Cover of "Legitimacy Deficits in Colombia's Peace Talks"

Legitimacy Deficits in Colombia's Peace Talks:

Elites, Trust, and Support for Transitional Justice

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As part of Colombia’s transitional justice process, the Colombian government is negotiating with the Fuerzas Armadas Revolucionarias de Colombia (FARC) to bring peace after 51 years of armed conflict. Negotiations have involved discussions on how FARC members should be held accountable for atrocities committed and what role, if any, FARC commanders and militants may play in the future of Colombia. These discussions culminated in a September 2015 agreement to establish a judicial mechanism, the “Special Peace Jurisdiction,” to try those considered responsible for the most serious crimes. In this paper, a Georgia State University (GSU) research team used a two-wave experimental survey to test whether and how trust in Colombia’s negotiating elites affected support for the peace process, and whether levels of support for more or less lenient treatment of FARC members could be affected by contextualizing ex-combatants’ experiences within narratives that capture the key negotiation points. Key findings include:

  • Public support for the peace process was predicated on trust in all negotiating elites. Increased public trust in any party to the peace talks, regardless of what atrocities that party committed, increased public support for the peace process, and vice versa—implying that parties need to build trust in all players at the negotiating table to gain public buy-in to the peace process.
  • When asked the abstract question, the public does not accept as legitimate alternative justice outcomes that allow demobilized FARC troops to run for political office or preclude jail time for FARC commanders. However, the legitimacy of these alternative justice outcomes increases when FARC members’ experiences are presented in short stories—implying that negotiators could increase the public legitimacy of alternative justice outcomes by framing the decisions in narratives that contextualize individual perpetrators of specific crimes.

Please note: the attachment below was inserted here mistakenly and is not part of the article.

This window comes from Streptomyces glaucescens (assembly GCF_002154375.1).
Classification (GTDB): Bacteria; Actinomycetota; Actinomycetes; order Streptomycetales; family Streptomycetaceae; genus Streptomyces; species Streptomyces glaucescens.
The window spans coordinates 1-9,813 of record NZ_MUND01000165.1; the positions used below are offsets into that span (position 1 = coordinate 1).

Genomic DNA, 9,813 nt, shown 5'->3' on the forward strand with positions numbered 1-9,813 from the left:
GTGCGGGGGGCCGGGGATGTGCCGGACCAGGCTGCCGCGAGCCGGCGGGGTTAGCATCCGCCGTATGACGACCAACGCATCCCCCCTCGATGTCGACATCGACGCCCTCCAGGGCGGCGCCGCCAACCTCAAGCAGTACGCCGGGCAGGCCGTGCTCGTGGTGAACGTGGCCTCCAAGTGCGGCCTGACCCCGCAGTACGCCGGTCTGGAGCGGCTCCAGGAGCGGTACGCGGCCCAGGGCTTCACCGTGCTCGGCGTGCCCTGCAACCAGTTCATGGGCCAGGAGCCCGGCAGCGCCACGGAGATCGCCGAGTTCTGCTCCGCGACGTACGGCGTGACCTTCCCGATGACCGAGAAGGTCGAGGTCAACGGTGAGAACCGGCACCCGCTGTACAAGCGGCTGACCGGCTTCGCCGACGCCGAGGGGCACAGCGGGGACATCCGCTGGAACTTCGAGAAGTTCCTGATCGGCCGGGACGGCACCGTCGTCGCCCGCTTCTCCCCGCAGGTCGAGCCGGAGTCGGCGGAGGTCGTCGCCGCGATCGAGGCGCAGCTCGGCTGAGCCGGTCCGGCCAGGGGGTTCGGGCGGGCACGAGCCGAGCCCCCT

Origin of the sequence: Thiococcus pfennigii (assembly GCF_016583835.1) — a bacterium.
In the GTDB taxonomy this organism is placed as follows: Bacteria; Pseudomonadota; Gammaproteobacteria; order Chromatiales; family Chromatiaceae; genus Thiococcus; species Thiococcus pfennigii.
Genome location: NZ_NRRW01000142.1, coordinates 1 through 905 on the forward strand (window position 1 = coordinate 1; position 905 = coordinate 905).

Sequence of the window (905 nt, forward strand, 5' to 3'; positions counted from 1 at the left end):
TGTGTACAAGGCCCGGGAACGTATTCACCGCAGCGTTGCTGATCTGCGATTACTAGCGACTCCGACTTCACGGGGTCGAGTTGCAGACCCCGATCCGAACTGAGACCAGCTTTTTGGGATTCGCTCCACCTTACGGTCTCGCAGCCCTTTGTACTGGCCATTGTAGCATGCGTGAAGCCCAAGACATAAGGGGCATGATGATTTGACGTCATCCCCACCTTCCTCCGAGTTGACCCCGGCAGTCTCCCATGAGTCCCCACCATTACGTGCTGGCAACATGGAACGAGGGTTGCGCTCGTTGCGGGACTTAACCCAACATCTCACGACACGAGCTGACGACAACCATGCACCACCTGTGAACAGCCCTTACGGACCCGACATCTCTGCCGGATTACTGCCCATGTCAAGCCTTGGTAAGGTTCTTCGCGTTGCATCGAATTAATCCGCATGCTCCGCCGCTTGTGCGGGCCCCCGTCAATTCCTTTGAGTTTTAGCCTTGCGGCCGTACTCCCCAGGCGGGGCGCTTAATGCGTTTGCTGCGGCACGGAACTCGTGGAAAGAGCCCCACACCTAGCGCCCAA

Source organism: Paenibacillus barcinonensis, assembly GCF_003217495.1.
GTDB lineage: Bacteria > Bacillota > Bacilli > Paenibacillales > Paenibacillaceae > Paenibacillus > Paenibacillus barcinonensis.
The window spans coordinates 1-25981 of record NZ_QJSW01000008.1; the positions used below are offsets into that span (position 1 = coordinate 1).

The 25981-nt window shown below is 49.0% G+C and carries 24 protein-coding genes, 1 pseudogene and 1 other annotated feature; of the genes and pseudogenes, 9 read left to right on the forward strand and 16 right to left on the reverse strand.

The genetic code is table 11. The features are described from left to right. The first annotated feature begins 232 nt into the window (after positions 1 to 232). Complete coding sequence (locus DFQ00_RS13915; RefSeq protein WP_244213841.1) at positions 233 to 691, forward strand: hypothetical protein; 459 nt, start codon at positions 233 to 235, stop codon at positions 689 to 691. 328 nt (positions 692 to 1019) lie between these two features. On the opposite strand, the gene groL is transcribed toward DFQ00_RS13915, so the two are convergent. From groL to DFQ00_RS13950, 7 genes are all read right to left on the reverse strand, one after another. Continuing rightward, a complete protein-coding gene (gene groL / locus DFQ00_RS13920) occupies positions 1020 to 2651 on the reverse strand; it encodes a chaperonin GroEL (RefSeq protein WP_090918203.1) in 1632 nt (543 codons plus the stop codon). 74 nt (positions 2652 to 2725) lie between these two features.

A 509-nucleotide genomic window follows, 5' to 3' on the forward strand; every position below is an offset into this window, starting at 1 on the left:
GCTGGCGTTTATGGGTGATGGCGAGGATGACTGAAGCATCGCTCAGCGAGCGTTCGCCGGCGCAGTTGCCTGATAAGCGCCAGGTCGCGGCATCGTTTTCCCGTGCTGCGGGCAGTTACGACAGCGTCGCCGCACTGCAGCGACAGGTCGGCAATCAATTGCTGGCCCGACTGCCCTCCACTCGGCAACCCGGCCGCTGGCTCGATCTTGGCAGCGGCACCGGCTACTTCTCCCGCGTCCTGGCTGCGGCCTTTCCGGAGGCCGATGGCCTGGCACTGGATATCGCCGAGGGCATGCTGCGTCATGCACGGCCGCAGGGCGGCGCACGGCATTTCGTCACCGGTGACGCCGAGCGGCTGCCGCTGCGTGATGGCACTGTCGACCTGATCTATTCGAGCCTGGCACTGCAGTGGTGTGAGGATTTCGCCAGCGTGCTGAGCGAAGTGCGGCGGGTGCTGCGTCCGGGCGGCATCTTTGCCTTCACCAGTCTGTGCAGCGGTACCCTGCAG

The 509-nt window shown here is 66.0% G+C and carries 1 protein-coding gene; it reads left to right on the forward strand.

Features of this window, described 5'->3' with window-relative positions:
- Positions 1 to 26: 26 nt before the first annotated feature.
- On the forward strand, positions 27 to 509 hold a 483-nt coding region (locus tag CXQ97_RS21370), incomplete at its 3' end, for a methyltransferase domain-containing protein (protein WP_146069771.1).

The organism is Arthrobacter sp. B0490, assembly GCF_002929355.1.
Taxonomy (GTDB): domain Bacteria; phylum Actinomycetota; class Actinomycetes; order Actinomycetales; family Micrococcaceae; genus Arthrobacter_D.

• Both gender and experience of victimization affect public support of the peace process and of the alternative justice outcomes. Women express less support than men of both the peace process and alternative justice mechanisms, and female victims of violence demand guarantees of non-repetition of crimes against them. FARC victims—men and women—express less support of the peace process than non-victims; however, victims and non-victims show no difference in level of support for alternative justice outcomes.

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DFG Project Description
Through the USAID-funded Democracy Fellows and Grants (DFG) program, IIE brings research, innovation, and expertise to support USAID’s development work in the sector of democracy, human rights, and governance (DRG). Through the Democracy Fellows component, IIE manages experts in niche DRG disciplines who are embedded within USAID bureaus and offices to provide direct support to USAID’s work in their technical specialties. Through the Research and Innovation Grants component, IIE manages the production and publication of research—including the reports featured here as part of IIE’s democracy research series—that brings new learning, evidence, and knowledge to USAID to influence decisions about program design in the DRG sector.